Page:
5 Key Takeaways from NAR’s Existing-Home Sales Report

by Peter Thomas Ricci

Though much of the media coverage is focusing on the weak nature of NAR’s latest existing-home sales report, there were definite glimmers of optimism.


We’ll start with what most of the media are reporting on – existing-home sales in January declined to their lowest mark since July 2012, falling 5.1 percent by both monthly and yearly measures, according to the latest report from the National Association of Realtors.

Yet, as is always the case with NAR’s report, that screaming stat obscured the more subtle shadings of what the association uncovered, and below, we’ve listed several of those very shadings:

1. Median Price Continues to Rise – Housing inventory remains extremely low, and as a result, home prices are still rising strongly; in January, median existing-home price was up 10.7 percent from Jan. 2013.

2. Existing-Home Sales are Growing More Balanced – In perhaps the most encouraging finding in the entire report, distressed homes accounted for just 15 percent of all January sales, down from 24 percent a year ago. The less market share distressed sales have, the more balanced the housing market becomes, which can only mean good things for housing.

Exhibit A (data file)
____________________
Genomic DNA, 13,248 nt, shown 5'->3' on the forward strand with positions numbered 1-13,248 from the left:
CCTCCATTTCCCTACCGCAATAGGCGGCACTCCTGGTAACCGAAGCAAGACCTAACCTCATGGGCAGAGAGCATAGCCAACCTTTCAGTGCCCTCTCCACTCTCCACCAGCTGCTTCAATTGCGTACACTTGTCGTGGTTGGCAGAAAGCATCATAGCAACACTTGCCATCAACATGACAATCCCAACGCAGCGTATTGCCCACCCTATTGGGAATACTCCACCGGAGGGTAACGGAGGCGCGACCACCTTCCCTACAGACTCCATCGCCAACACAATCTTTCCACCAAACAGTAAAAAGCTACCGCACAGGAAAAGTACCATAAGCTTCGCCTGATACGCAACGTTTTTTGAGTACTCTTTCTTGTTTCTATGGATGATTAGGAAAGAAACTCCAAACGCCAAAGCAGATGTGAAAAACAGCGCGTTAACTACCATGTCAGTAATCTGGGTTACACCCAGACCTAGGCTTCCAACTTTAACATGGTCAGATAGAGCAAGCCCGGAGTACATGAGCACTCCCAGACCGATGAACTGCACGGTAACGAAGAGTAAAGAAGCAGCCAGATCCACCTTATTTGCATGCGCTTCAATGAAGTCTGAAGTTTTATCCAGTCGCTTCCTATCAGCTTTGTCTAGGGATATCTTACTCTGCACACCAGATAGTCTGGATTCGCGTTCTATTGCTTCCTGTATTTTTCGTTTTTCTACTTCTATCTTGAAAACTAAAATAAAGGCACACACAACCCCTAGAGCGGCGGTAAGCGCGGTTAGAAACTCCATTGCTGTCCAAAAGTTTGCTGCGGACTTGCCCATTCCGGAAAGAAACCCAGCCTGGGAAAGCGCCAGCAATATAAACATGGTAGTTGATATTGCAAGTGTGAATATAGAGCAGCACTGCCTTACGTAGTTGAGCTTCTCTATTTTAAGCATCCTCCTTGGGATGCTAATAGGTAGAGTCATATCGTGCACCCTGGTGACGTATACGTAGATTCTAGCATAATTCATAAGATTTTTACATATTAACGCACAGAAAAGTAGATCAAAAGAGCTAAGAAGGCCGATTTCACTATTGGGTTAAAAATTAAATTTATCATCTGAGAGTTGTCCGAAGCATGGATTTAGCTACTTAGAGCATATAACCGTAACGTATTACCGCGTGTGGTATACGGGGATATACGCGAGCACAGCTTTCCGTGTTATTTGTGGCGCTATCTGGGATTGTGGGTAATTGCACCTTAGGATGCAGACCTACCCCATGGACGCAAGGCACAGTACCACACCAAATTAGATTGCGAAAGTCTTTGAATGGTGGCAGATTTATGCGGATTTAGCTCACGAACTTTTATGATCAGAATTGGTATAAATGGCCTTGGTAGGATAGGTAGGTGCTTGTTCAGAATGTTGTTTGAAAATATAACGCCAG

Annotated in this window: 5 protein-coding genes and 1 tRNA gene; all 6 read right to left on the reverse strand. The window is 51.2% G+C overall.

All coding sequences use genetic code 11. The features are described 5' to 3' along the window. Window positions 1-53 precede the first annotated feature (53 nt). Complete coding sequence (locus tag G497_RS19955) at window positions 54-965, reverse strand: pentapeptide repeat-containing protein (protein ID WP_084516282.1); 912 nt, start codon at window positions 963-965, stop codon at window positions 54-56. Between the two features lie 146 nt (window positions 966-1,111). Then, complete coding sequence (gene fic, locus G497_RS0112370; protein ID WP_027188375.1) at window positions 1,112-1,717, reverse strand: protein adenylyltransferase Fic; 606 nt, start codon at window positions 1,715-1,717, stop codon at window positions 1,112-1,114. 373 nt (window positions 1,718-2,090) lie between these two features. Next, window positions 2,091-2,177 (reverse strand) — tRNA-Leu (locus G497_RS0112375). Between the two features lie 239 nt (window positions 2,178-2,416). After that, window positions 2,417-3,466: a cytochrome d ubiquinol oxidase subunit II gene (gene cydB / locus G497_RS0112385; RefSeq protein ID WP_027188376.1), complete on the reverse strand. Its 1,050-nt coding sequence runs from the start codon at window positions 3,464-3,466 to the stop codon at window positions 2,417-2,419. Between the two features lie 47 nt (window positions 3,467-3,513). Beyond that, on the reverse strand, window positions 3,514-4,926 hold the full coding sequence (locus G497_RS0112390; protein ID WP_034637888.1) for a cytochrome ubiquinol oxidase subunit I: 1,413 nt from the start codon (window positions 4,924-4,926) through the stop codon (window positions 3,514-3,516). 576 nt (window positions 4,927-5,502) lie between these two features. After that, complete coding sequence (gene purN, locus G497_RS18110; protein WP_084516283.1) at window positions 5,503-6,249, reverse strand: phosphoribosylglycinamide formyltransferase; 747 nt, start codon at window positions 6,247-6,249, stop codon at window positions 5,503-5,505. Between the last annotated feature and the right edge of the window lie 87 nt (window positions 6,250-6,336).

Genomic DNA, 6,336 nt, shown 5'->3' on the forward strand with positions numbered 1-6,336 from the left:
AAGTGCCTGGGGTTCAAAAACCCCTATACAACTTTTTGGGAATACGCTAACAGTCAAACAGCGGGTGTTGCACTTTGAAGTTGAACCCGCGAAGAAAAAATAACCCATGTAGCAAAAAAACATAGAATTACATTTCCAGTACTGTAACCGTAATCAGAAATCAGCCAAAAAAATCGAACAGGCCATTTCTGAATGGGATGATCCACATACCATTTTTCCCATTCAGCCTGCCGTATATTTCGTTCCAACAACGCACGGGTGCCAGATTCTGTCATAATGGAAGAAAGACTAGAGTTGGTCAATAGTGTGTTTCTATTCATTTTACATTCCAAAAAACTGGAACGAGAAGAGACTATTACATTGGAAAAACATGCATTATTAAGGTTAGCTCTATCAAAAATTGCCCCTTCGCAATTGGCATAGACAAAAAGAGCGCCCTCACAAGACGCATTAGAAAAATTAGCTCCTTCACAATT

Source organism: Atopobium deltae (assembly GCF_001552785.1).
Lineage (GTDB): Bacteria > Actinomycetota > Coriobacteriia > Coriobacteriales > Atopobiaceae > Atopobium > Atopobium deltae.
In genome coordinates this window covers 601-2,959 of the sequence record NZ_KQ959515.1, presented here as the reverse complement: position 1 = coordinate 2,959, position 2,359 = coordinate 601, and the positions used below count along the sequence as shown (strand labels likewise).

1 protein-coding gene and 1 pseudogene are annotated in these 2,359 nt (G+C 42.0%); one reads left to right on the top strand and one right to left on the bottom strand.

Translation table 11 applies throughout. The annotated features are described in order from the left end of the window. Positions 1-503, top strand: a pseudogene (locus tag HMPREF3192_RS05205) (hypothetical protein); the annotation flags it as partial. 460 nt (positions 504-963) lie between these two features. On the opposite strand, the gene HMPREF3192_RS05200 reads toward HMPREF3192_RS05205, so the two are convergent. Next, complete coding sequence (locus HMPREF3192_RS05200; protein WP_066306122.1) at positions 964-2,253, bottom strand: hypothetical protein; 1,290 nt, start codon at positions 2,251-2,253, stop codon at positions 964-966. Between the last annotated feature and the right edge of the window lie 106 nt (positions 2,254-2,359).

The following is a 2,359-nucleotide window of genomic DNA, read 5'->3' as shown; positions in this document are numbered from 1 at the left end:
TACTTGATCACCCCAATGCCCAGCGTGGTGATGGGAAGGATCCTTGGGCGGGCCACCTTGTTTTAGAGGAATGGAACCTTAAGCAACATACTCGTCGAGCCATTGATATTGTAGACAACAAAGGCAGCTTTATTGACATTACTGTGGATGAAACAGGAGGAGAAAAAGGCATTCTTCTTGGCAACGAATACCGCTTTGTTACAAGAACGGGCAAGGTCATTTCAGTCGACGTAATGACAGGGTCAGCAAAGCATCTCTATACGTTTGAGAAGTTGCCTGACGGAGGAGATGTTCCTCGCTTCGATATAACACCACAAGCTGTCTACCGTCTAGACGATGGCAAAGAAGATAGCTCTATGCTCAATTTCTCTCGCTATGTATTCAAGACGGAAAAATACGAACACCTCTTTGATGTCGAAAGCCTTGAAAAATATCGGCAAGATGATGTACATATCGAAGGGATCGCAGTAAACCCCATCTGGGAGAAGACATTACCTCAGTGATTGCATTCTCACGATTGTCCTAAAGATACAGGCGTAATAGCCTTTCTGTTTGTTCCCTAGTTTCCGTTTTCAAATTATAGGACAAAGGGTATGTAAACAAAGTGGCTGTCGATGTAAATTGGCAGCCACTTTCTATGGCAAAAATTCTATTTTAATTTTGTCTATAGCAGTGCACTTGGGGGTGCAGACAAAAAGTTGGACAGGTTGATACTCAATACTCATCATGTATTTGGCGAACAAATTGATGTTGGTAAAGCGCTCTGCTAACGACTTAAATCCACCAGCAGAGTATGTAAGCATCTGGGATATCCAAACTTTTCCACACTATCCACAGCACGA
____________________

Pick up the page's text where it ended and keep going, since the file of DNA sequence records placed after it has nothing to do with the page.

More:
3. All-Cash Remains Strong – Both all-cash transactions and investor activity remained strong and steady in January, with all-cash sales accounting for 33 percent of transactions (up from 28 percent a year ago) and investors for 20 percent (flat from last year).

4. Time on Market Continues to Fall – The median time on market in January was 67 days, down from 72 days in December and 71 in Jan. 2013. Thirty-one percent of homes sold in January were on the market for less than a month.

5. First-Timers are Still Missing – At just 26 percent of home purchases in January, first-time homebuyers remain missing in action. Not only is that 26 percent down from the 30 percent of Jan. 2013, but it’s much lower than the historic average of 40 percent. See our recent story on student debt for one reason that number remains so darn low.

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